From Ferndale, Michigan, the Spinners spun their way to success as an iconic soul group. Forming in 1954 under the name Domingos, they quickly attracted the attention of producer Harvey Fuqua who signed the group to his Chicago-based label Tri-Phi Records and changed the group’s name to the Spinners. Consisting originally of Pervis Jackson, Billy Henderson, George Dixon, Henry Fambrough, and Bobby Smith, the group remained with Tri-Phi until Fuqua sold it to Motown in 1963. With Fuqua on staff as a producer, Edgar “Chico” Edwards replaced George Dixon, and Berry Gordy offered the Spinners a new contract in 1964. The group made their official Motown debut at the legendary Apollo Theater the same year to great acclaim. Despite that, the group struggled to attract a fan base. Their debut album The Original Spinners (1967) did not make a dent into the charts.
Without hits on the charts, the group’s members took other jobs at Motown to supplement their income, including road managers, chauffeurs, chaperones, and salesclerks. In 1970, the group saw another change in the lineup with Edgar “Chico” Edwards leaving and being replaced by G.C. Cameron. Their luck changed when Stevie Wonder wrote “It’s A Shame” for the group in 1970. It was an overnight success. Reaching #3 on the US Pop charts, #1 on US R&B, and even breaking into the UK Pop charts at #20, the hit prompted Motown to record and release their album 2nd Time Around (1970).
With Stevie Wonder’s support, the group’s growth seemed exponential, which drew the attention of Detroit legend Aretha Franklin. Aware that their Motown contract was ending, she suggested they instead sign with Atlantic Records. Despite being in the middle of production on their next album produced by Stevie Wonder, the group departed Motown for Atlantic Records in 1973. Only G.C. Cameron remained to launch his solo career. At Atlantic, the group grew in popularity with numerous hit songs including: “The Rubberband Man”, “I’ll Be Around”, and “Could It Be I’m Falling In Love.” They eventually appeared on Soul Train and performed at the Grammys, among other accomplishments.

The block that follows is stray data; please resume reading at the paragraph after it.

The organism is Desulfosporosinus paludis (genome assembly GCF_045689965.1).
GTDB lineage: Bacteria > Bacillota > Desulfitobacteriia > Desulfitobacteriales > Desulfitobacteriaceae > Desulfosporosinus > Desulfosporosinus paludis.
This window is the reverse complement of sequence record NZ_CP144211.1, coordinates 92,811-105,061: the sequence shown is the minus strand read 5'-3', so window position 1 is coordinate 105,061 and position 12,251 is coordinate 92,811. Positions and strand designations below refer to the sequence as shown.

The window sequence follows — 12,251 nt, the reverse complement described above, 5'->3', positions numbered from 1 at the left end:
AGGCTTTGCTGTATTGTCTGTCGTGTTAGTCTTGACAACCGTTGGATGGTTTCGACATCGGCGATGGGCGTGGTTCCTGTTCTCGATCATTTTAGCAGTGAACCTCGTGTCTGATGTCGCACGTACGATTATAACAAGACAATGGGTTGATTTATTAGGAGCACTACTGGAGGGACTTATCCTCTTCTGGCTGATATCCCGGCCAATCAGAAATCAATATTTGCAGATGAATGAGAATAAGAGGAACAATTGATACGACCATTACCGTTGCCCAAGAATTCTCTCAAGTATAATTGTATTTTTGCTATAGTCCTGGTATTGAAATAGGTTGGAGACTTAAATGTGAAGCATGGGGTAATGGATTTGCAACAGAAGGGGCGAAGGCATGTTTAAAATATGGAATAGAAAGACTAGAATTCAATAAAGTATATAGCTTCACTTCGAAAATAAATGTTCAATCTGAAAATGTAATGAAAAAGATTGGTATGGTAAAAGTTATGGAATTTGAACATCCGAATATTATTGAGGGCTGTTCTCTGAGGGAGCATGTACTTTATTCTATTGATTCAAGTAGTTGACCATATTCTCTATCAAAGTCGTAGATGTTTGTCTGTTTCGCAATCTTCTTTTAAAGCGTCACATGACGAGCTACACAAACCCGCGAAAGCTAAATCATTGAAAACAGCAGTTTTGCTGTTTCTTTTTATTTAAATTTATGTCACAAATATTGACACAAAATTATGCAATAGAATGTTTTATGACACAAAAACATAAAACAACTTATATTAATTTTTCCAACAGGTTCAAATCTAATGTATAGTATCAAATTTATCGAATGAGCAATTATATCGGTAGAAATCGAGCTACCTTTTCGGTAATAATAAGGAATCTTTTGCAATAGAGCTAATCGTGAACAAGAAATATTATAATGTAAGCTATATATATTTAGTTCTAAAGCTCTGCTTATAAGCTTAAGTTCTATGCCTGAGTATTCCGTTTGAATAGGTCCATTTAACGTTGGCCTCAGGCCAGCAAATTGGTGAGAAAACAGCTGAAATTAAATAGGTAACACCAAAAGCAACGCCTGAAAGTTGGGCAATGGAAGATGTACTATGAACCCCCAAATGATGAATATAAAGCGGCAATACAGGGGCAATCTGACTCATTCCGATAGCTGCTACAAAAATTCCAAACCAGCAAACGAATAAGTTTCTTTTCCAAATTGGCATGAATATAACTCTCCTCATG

The Spinners went on to receive a star on the Hollywood Walk of Fame in 1976, were inducted into the Michigan Rock and Roll Legends Hall of Fame in 2011 and were nominated to the Rock & Roll Hall of Fame in 2015.
In 2018 they found a surge in popularity when their 1976 song “The Rubberband Man” was featured in the Marvel blockbuster Avengers: Infinity War.
Anderson, T., n.d. ‘Avengers: Infinity War’ Helps The Spinners’ ‘Rubberband Man’ Return to Charts. [online] Billboard.com. Available at: (https://www.billboard.com/pro/avengers-infinity-war-spinners-rubberband-man-returns-charts/).
Soulwalking.co.uk. n.d. Detroit Spinners Page. [online] Available at: (http://www.soulwalking.co.uk/Detroit%20Spinners.html).
Erlewine, S., n.d. The Spinners Biography by Stephen Thomas Erlewine. [online] AllMusic. Available at: (https://www.allmusic.com/artist/the-spinners-mn0000578141/biography).
Johnson, G., 2017. SPINNERS – Michigan Rock and Roll Legends. [online] Michiganrockandrolllegends.com. Available at: (https://michiganrockandrolllegends.com/index.php/mrrl-hall-of-fame/376-spinners).
Leopold, T., 2003. Motown’s mistake, soul music’s legends. [online] Cnn.com. Available at:
Internet Archive. n.d. The book of golden discs : Murrells, Joseph : Free Download, Borrow, and Streaming : Internet Archive. [online] Available at: (https://archive.org/details/bookofgoldendisc00murr/page/310/mode/2up?view=theater).
Hollywood Walk of Fame. n.d. The Spinners – Hollywood Walk of Fame. [online] Available at: (https://walkoffame.com/the-spinners/).
Classic Motown. n.d. The Spinners | Classic Motown. [online] Available at: (https://classic.motown.com/artist/the-spinners/).